The House in Amagansett takes its name from the Long Island hamlet where it is situated. Nestled into grassy dunes, the 1,609-square-foot (150-square-metre) dwelling serve as a "quiet retreat away from the city – a place to cook, entertain, read, work and swim".
Designed by 1100 Architect – which has offices in New York and Frankfurt, Germany – the project is a renovation of a three-bedroom cottage dating to 1973. The dwelling's interior layout was reconfigured to suit contemporary needs and to improve energy performance.
"We carefully studied the original dune cottage – designed by Harry Bates in the mid 1970s – and adapted its DNA to make a contemporary living environment, such that old and new are impossible to distinguish from each other," said Juergen Riehm, a founding principal at 1100 Architect.
The interior was made more open, allowing for a clear sight line through the house and into the surrounding terrain. Large sliding doors usher in daylight and facilitate natural ventilation, in turn helping reduce energy consumption.
In one of the bedrooms, a sliding door was added, enabling it to flow into the main living area. The room now serves as a guest room, a study, or an extension of the public zone, depending upon the owner's needs.
The cottage is fitted with simple finishes, such as white cabinetry and wooden flooring. Rooms are sparsely furnished with contemporary decor, such as plush leather sofas and a marble-topped coffee table.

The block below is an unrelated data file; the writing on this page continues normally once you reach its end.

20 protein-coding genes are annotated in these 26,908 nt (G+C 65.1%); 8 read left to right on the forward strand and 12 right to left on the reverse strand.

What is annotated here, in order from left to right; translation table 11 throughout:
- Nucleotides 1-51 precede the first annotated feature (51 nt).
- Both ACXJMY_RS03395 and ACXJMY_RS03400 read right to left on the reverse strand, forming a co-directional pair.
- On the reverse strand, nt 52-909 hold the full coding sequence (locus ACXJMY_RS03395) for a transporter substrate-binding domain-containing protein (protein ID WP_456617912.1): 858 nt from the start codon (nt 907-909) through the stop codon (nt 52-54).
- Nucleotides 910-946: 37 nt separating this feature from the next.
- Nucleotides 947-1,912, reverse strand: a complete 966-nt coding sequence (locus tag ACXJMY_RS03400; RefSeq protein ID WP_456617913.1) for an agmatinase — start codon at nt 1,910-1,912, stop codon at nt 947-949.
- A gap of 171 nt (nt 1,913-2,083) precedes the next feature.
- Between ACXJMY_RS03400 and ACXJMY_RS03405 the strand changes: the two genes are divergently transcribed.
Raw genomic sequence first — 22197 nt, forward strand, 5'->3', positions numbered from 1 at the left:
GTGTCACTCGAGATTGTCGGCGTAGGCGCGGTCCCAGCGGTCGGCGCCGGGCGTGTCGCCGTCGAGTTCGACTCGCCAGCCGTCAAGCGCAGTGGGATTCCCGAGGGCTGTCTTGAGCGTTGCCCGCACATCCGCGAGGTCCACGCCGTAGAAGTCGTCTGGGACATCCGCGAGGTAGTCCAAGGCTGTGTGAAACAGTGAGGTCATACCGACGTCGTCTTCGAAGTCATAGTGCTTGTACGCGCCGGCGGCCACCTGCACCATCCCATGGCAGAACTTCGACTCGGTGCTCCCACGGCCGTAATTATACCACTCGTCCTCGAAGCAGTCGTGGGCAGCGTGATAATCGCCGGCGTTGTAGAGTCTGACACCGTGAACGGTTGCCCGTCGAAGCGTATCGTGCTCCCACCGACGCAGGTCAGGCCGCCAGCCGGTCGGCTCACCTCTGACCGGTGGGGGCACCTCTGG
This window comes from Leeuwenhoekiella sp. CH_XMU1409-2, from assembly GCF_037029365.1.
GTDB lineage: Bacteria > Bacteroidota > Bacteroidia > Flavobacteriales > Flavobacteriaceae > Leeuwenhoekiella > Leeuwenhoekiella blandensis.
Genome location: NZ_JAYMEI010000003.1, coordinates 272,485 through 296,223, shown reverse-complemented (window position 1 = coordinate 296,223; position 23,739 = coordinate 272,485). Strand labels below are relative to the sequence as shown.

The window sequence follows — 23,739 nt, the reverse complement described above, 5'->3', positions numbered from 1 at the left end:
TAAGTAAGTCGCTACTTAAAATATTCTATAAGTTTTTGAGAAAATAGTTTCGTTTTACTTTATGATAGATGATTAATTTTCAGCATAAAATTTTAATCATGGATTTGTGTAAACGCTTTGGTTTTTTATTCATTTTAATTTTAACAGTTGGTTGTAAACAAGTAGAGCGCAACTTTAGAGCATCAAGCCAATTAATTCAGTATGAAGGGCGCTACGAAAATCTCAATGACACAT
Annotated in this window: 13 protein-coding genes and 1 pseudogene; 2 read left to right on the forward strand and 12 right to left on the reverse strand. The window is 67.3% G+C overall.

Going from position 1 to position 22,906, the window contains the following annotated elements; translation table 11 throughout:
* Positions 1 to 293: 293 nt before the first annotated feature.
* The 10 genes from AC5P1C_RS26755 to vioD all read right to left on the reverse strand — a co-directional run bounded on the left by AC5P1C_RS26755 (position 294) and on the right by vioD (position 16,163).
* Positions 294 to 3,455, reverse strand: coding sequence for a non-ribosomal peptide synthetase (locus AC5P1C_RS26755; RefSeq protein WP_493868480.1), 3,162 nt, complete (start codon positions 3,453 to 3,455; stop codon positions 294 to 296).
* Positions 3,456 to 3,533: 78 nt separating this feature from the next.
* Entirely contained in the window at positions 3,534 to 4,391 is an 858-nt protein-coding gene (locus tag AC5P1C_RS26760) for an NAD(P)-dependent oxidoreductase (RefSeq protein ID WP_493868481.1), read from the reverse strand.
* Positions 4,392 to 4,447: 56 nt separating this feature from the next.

Original elements were restored where possible, including a series of linear skylights in the public zone. The home's cedar siding was also refurbished, as were wooden terraces and a fence that surrounds them.
Just outside of the living room, the team added a slender, concrete swimming pool and a wooden deck, enabling the owners to easily cool off during the warm summer months.
Founded in 1983, 1100 Architect has a diverse portfolio of projects, ranging from office and cultural buildings to single-family homes.
Other work by the studio includes a concrete holiday home on a Japanese island, which was designed to provide optimal views of the sea, and a student centre at the University of Pennsylvania that consists of a renovated historic cottage and an angular addition.
Photography is by Nikolas Koenig.